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Ludwig van BEETHOVEN (1770-1827)
Violin Concerto in D op.61
Johann Sebastian BACH (1685-1750)

Partita no.3 for solo violin: 1. Preludio
Nicolò PAGANINI (1782-1840)

24 Caprices for solo violin op.1: 11 in C major, 5 in A minor
Manuel de FALLA (1876-1946)

Suite populaire espagnole (arr. Pawel Kochánski): Jota, Asturiana
Ottokar NOVÁČEK (1866-1900)

Perpetuum mobile

Nathan Milstein (violin)
London Philharmonic Orchestra/Sir Adrian Boult (Beethoven), Ernest Lush (piano) (Falla, NovŠček)

Recorded 29th September 1968 in the Royal Festival Hall (Beethoven), 9th June 1963 (Bach) and 22nd September 1957 (others) in the BBC Studios.
An interview with John Amis recorded on 7th November 1991 is also included.
BBC LEGENDS BBCL 4151-2 [72:26]

 

When in my mid-teens I remember being taken up to London (my first visit to the Royal Festival Hall) to hear a concert by the London Philharmonic conducted by Boult. After a grandly built up "Meistersinger" Overture Milstein arrived to play the Beethoven Violin Concerto. The next day William Mann, in "The Times", commended Milsteinís "classical" interpretation, but also commended the organizers for having used Milsteinís Beethoven as a bait to ensure a full hall for a Symphony by Edmund Rubbra Ė no. 7, which followed the interval. Now that I find myself reviewing what is presumably the same performance more than three and a half decades later, I suppose I should be lamenting that the organizers in this case have not used Milsteinís Beethoven as a bait to introduce a new generation of fiddle fanciers to the beauties of Rubbra 7 (if the performance survives); however, Sir Adrian then set the symphony down for Lyrita and no doubt would have preferred us to hear the carefully prepared studio version.

It would be nice if I could say "Ah. itís just as I remember it", but perhaps the kind of interpretative maturity on offer here was not gauged to appeal to a teenager. I can only say that now it strikes me as one of the most perceptive performances I have ever heard, one of the best coordinated between violinist and conductor and one of the best balanced with the orchestra. From the outset one is struck by the firm enunciation of the timpani motto which is made to sound the germ from which the whole movement rises, both in its original form and later when it is used in eighth-notes. After some dubious ensemble (not typical of what follows) on the very first page the opening tutti is by turns peremptory and noble; a slowish first movement can be a tedious affair but here it is kept alive with countless distinguished touches of phrasing. It sets the tone ideally for an interpretation notable for its classical purity (interpretations of this work can basically be divided into classical or romantic according to whether or not they slow down to a crawl in the G minor episode: this one doesnít). Milsteinís tone does not radiate humanity as Menuhinís could, but his silvery purity has a feeling all of its own and he gives point to all the passage work without either parading his technique or hogging the limelight when the melodic interest is in the orchestra.

In the slow movement we may first admire Boultís ability to maintain musical movement at a slow tempo, and then Milsteinís true dialogue with the orchestra; you can feel him listening to the clarinet, for example, and adding his commentary. Hearing this, one is compelled to realise how often in this movement we hear the violinist doing his own thing and leaving the orchestra to do theirs; it all means so much more when played as here. Before starting the finale Milstein plays a cadenza that sets the new mood and then establishes a joyous rhythm which Boult catches exactly.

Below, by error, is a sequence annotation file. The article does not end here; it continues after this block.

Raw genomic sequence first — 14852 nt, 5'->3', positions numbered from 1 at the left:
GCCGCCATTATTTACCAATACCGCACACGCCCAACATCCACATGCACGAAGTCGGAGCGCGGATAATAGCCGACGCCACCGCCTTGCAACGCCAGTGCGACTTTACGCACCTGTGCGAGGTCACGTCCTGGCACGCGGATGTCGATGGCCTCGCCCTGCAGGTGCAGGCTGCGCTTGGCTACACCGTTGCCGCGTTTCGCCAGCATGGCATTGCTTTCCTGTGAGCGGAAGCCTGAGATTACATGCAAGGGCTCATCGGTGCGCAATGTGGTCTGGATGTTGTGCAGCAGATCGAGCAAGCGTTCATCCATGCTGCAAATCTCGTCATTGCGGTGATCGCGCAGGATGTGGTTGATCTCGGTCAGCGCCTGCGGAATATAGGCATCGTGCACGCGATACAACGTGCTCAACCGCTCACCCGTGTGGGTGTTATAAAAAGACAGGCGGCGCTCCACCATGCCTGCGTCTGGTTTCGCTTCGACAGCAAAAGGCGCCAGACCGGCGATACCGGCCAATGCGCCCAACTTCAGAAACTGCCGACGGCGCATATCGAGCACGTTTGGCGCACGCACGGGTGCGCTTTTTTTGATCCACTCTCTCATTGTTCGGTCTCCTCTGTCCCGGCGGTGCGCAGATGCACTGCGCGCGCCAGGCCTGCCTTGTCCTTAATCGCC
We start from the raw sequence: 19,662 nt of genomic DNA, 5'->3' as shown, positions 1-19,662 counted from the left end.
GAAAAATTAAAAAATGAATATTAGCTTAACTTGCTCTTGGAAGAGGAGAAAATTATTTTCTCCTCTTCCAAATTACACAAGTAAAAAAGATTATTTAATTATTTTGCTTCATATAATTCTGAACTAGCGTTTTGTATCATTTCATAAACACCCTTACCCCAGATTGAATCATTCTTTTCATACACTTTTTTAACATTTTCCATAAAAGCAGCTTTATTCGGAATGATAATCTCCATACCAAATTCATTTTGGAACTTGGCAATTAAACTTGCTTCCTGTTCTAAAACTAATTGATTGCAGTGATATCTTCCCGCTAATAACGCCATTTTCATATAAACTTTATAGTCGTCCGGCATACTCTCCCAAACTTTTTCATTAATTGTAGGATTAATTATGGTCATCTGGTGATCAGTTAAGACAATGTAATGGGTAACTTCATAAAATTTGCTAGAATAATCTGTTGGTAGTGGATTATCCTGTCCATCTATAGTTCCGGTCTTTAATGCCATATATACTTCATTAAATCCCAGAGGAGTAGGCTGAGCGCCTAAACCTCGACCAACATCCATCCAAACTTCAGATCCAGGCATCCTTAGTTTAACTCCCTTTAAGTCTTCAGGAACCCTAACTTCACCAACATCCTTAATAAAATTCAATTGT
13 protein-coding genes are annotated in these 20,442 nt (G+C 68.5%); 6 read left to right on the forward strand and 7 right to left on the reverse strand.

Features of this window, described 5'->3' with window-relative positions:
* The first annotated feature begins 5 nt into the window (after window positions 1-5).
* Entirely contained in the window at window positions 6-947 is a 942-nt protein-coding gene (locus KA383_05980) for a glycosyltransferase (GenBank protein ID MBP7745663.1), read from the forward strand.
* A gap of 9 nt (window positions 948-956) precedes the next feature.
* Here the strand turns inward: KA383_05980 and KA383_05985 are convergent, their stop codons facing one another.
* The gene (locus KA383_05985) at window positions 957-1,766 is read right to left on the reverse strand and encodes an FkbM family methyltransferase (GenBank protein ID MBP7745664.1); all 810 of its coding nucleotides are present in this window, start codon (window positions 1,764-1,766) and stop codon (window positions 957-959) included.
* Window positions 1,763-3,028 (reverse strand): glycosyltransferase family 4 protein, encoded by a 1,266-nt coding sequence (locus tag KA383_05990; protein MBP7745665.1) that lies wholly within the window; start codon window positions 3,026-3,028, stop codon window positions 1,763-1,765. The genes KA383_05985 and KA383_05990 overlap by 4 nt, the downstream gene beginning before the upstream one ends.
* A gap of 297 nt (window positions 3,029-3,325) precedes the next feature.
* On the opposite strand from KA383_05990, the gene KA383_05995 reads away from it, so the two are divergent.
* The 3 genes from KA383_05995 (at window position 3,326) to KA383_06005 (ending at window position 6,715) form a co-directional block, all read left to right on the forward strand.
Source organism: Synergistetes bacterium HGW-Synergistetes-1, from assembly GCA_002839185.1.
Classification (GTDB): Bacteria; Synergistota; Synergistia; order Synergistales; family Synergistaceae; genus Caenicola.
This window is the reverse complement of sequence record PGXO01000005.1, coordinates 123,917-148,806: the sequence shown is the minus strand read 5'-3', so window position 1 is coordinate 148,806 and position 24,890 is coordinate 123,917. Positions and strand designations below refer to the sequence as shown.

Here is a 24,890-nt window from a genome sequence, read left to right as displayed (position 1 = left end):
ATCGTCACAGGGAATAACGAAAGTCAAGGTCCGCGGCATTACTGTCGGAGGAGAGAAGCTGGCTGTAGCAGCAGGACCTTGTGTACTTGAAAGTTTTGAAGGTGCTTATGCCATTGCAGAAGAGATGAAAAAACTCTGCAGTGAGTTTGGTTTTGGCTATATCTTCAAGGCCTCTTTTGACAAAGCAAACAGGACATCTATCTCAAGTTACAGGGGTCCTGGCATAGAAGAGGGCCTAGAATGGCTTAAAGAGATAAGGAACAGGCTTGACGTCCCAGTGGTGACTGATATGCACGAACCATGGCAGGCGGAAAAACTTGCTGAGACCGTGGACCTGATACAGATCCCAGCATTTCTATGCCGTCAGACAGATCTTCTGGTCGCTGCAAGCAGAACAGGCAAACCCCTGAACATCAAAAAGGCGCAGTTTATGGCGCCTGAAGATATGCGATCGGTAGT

As to the excellent balance between violinist and orchestra, a live broadcast was hardly the place for knob-twiddling; Boult was famous for his orchestral balance and we can hear that a concerto performance conducted by him could be happily recorded as it was without any further intervention from the engineers. (Of course, the engineers might not have needed to intervene in either of Boultís studio recordings of this work, with Alfredo Campoli and Josef Suk, but we donít know this). Fascinatingly, the recorded talk with John Amis which closes the disc is illustrated with a snippet from the first movement of Milsteinís recording of this concerto with the Philharmonia under Leinsdorf; the tempo is slightly faster and the effect is so different that it would be fascinating to compare them fully.

The orchestral sound is extremely good; that of the violin is occasionally disfigured by a slight impurity (distortion) in the highest register. All the same, this is one of the most revealing versions in the catalogue. I promise you the occasional coughs are nothing to do with me, but my hands presumably contributed to the applause to be heard at the end.

The shorter pieces reveal Milsteinís sure technique and patrician artistry; they also show that he had not quite the charm of Kreisler nor the diabolical panache of Heifetz; you might say he was more musical than either, and surely we hear him at his best in classical concertos and sonatas. He gives the game away at the end of the interview, when he declares he loves playing Bach above all other composers; violinists who feel that way should not bother with things like NovŠčekís ďPerpetuum mobileĒ. His violin sounds fine even in the 1957 recordings, but Ernest Lush sounds as if he were playing in the next room.

Christopher Howell



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